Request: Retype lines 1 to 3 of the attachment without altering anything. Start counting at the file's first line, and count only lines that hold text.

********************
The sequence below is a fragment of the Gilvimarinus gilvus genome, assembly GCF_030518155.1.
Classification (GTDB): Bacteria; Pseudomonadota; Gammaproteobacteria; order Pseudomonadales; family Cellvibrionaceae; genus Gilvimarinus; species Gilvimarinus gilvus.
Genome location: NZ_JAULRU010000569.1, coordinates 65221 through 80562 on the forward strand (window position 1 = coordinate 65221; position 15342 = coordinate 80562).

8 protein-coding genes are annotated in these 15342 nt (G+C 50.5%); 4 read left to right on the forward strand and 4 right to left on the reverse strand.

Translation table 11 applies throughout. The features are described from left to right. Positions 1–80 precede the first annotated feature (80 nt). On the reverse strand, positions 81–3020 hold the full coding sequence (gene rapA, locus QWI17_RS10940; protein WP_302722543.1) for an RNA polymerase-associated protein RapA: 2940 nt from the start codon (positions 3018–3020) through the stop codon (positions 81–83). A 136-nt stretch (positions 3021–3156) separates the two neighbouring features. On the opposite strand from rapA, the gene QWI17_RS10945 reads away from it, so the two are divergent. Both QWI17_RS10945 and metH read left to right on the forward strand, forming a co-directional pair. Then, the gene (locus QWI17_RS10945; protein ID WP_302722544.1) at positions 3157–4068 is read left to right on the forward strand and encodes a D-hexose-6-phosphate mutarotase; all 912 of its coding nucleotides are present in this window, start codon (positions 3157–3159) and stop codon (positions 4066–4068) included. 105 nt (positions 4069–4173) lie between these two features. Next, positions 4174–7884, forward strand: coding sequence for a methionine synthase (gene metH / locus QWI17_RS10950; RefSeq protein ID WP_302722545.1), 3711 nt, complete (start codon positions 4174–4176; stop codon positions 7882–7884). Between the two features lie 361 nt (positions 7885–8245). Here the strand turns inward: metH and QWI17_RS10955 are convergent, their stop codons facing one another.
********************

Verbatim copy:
The sequence below is a fragment of the Gilvimarinus gilvus genome, assembly GCF_030518155.1.
Classification (GTDB): Bacteria; Pseudomonadota; Gammaproteobacteria; order Pseudomonadales; family Cellvibrionaceae; genus Gilvimarinus; species Gilvimarinus gilvus.
Genome location: NZ_JAULRU010000569.1, coordinates 65221 through 80562 on the forward strand (window position 1 = coordinate 65221; position 15342 = coordinate 80562).